Scientists have started using a new technique to study the insects that end up in a spider’s web. While in the past researchers would simply shake a tree canopy and wait for spiders to fall out so they could study them, among other crude methods, today researchers are able to simply scan the DNA in a spider web, a much less invasive technique. Using this DNA detection method, researchers are able to valuable information about the insects that get trapped in their webs. The DNA from the prey can be detected over 88 days after the insect is no longer trapped in the web. With spiders building webs in so many places, researchers can perform broad environmental monitoring using these DNA scans for research, as well as to be able to estimate which prey species of insects are present in a certain area. This could lead to better insect control overall, as well as help monitoring specific pest insects. The possibilities are endless with this new DNA scanning technology.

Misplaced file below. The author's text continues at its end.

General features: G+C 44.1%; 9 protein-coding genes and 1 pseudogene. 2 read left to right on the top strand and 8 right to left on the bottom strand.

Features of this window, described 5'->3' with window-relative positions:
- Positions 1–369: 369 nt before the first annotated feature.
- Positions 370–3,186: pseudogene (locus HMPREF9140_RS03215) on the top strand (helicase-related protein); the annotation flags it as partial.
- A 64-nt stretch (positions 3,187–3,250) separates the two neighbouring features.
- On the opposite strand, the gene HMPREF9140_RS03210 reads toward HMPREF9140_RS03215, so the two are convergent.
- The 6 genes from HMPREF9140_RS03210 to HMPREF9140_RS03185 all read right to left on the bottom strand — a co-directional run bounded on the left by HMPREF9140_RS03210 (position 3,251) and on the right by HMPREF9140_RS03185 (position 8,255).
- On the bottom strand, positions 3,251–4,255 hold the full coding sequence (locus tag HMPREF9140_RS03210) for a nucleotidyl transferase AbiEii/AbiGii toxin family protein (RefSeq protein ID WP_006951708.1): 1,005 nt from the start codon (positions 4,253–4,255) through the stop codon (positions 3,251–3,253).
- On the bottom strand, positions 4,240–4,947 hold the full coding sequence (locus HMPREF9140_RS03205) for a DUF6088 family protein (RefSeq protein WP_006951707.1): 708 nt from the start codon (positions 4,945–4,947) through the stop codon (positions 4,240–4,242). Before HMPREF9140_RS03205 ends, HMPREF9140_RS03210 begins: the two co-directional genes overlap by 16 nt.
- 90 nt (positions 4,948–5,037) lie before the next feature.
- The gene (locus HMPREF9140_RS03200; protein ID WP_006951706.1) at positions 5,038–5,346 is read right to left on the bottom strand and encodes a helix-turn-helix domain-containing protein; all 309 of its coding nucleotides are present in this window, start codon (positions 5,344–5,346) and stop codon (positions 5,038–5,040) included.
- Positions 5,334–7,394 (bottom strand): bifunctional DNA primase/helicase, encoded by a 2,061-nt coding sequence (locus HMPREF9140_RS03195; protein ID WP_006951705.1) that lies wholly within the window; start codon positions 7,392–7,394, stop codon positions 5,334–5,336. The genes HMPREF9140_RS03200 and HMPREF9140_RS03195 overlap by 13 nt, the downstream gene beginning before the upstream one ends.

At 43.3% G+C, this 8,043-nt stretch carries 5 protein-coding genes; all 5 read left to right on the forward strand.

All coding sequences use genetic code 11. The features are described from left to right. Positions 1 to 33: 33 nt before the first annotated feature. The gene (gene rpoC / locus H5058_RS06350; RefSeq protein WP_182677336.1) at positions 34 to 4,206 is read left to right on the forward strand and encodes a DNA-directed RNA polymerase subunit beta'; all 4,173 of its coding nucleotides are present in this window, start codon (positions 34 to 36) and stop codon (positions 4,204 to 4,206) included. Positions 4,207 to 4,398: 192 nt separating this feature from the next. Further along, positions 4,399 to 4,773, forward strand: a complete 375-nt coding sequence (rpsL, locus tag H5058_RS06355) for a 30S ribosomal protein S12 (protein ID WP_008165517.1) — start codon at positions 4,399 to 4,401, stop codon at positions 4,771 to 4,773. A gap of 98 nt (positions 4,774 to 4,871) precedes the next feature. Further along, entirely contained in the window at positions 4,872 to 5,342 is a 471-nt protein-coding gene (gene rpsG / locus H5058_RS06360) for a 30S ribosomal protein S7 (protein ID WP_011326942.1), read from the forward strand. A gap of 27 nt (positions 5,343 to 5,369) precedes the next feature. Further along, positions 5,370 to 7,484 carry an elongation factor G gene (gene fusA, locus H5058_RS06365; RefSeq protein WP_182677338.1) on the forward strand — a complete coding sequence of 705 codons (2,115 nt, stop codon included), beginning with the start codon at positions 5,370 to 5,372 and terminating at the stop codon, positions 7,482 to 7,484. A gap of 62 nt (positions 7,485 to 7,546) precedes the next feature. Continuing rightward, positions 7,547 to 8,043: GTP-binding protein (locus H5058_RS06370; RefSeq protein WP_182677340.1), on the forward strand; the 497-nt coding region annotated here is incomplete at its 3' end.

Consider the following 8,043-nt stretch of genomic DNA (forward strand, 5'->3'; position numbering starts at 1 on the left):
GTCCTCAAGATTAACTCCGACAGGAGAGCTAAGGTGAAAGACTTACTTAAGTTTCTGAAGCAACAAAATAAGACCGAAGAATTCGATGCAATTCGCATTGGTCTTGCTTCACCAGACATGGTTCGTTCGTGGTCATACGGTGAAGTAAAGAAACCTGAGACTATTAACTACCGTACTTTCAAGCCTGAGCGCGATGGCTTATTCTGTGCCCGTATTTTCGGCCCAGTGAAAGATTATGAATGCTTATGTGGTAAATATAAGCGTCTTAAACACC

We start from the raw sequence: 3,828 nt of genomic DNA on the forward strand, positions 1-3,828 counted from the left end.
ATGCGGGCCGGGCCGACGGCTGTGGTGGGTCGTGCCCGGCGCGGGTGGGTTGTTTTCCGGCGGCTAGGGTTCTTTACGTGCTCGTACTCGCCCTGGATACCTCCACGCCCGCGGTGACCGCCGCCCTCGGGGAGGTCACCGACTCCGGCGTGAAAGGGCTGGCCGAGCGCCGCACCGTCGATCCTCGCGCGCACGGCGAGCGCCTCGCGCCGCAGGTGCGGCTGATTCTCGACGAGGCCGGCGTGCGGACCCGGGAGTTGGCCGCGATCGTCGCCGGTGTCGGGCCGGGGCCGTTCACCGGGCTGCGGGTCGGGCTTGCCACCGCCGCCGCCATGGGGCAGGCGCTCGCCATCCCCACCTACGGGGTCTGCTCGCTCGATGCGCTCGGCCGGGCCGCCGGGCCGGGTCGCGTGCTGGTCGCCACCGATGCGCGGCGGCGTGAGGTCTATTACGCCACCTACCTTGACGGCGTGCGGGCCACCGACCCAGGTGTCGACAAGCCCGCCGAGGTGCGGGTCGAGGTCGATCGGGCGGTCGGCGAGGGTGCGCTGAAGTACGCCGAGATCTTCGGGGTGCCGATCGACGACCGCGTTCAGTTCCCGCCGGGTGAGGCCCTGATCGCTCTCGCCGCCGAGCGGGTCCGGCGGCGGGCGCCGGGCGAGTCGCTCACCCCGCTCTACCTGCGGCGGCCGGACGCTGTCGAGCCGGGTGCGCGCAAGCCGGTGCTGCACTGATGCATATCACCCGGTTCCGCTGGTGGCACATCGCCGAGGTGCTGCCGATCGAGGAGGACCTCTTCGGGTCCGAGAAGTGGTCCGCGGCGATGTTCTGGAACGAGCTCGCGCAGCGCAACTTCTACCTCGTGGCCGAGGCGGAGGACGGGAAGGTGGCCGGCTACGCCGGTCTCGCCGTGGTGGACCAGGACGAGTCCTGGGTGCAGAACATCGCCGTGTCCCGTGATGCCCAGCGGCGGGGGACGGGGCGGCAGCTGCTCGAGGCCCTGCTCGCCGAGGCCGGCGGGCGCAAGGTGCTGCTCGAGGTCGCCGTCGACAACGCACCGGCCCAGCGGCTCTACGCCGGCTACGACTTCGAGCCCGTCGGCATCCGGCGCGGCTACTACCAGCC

Can you see the benefit of being able to monitor the prey insects in an area through studying a spider’s web? What do you think of this new technology?